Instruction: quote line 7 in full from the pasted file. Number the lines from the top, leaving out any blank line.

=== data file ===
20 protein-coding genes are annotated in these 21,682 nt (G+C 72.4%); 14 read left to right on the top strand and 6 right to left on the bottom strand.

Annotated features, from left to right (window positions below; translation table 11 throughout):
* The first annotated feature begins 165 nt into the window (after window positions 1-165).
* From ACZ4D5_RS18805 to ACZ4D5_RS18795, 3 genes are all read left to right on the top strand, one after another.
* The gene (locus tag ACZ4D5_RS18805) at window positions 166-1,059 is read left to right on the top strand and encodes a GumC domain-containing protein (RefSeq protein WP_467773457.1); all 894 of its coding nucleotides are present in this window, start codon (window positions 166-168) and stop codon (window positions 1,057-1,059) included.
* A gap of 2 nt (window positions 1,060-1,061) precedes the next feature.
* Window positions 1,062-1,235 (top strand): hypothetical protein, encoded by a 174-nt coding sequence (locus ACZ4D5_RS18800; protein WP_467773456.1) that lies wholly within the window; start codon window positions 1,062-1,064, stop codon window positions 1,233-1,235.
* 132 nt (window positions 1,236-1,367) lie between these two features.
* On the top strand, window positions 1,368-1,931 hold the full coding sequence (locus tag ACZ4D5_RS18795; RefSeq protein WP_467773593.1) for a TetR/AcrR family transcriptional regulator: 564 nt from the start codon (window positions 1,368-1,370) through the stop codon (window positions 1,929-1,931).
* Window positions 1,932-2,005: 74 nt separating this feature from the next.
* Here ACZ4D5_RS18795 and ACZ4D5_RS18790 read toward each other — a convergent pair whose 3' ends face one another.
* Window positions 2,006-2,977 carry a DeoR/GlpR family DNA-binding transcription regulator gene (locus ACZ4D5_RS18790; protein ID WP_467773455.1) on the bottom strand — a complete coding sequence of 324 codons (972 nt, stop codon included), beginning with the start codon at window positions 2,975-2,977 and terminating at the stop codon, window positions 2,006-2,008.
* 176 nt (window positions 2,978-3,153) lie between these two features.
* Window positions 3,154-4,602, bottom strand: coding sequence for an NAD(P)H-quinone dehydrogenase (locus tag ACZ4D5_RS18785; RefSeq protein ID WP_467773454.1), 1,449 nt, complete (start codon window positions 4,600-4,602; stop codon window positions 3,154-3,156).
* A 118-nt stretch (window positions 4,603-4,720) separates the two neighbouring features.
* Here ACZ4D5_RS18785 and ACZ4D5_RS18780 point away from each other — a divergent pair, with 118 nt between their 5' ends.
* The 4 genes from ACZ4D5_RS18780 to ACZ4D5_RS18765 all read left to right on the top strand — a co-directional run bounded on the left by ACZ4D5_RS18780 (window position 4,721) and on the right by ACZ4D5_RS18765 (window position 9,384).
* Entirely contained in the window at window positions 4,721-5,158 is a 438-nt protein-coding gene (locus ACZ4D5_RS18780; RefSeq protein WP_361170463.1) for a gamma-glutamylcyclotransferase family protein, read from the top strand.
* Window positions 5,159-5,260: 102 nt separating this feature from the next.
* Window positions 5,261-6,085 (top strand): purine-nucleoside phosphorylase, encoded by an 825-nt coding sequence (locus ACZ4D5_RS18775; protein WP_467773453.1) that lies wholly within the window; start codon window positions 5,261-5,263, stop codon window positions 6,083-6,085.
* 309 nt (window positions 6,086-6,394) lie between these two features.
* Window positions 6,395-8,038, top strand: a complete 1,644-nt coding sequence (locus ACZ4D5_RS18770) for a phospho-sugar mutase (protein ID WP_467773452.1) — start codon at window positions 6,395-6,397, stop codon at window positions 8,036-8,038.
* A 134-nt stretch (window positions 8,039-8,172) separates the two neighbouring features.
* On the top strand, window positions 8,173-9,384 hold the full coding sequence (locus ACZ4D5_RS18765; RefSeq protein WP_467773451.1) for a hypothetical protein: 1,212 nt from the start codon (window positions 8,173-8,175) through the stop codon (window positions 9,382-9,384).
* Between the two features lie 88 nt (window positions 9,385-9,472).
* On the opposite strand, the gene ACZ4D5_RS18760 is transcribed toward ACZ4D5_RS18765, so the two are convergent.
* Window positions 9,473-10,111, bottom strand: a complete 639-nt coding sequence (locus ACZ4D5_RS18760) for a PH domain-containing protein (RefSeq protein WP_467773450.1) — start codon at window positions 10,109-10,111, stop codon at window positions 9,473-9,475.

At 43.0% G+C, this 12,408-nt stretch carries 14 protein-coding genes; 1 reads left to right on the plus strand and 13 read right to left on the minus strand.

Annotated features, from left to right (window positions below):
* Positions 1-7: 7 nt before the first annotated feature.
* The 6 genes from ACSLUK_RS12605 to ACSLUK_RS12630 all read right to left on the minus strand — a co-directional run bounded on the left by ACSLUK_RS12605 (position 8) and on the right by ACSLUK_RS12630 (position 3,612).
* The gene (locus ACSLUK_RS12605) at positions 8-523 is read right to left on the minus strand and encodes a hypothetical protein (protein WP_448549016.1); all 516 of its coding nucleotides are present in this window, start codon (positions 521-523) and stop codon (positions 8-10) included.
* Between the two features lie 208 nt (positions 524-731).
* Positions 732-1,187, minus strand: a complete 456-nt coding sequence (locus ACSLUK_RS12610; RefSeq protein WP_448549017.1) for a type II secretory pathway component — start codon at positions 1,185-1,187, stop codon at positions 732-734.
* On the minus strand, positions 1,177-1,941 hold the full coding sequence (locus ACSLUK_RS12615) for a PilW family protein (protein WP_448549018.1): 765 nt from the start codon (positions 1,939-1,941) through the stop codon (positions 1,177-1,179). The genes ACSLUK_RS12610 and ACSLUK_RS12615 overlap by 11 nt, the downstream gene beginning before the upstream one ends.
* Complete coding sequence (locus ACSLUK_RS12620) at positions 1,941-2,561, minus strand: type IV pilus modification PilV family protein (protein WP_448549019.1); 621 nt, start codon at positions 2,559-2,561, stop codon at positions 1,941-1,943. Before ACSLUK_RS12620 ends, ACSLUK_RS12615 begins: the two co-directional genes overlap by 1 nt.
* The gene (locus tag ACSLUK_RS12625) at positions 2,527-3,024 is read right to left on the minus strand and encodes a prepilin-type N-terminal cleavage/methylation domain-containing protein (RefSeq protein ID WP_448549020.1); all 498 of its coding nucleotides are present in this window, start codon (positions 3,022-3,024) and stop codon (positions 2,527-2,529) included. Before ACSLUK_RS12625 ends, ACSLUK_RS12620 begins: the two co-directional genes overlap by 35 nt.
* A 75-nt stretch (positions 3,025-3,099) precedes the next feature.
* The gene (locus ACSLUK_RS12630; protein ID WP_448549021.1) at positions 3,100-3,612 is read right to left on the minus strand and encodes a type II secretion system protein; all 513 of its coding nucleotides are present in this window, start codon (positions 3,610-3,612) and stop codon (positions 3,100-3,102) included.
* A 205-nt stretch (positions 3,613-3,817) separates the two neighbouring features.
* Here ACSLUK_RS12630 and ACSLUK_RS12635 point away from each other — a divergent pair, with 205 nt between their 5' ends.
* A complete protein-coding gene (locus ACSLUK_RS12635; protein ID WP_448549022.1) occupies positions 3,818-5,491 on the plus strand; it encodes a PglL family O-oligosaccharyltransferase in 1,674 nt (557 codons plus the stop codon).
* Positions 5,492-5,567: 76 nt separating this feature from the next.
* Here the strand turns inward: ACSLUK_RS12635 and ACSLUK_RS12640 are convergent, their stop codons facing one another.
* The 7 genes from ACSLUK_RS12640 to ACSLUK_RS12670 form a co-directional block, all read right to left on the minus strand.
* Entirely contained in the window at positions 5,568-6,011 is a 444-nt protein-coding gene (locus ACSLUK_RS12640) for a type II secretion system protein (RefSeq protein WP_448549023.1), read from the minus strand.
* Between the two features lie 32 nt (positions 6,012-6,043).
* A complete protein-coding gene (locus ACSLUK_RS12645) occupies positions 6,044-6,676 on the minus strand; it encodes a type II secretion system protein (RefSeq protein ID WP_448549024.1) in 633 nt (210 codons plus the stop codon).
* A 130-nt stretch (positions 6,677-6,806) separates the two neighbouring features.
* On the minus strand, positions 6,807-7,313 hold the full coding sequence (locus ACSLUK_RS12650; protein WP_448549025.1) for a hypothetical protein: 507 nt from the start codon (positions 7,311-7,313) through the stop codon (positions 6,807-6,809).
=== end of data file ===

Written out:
* Window positions 1,062-1,235 (top strand): hypothetical protein, encoded by a 174-nt coding sequence (locus ACZ4D5_RS18800; protein WP_467773456.1) that lies wholly within the window; start codon window positions 1,062-1,064, stop codon window positions 1,233-1,235.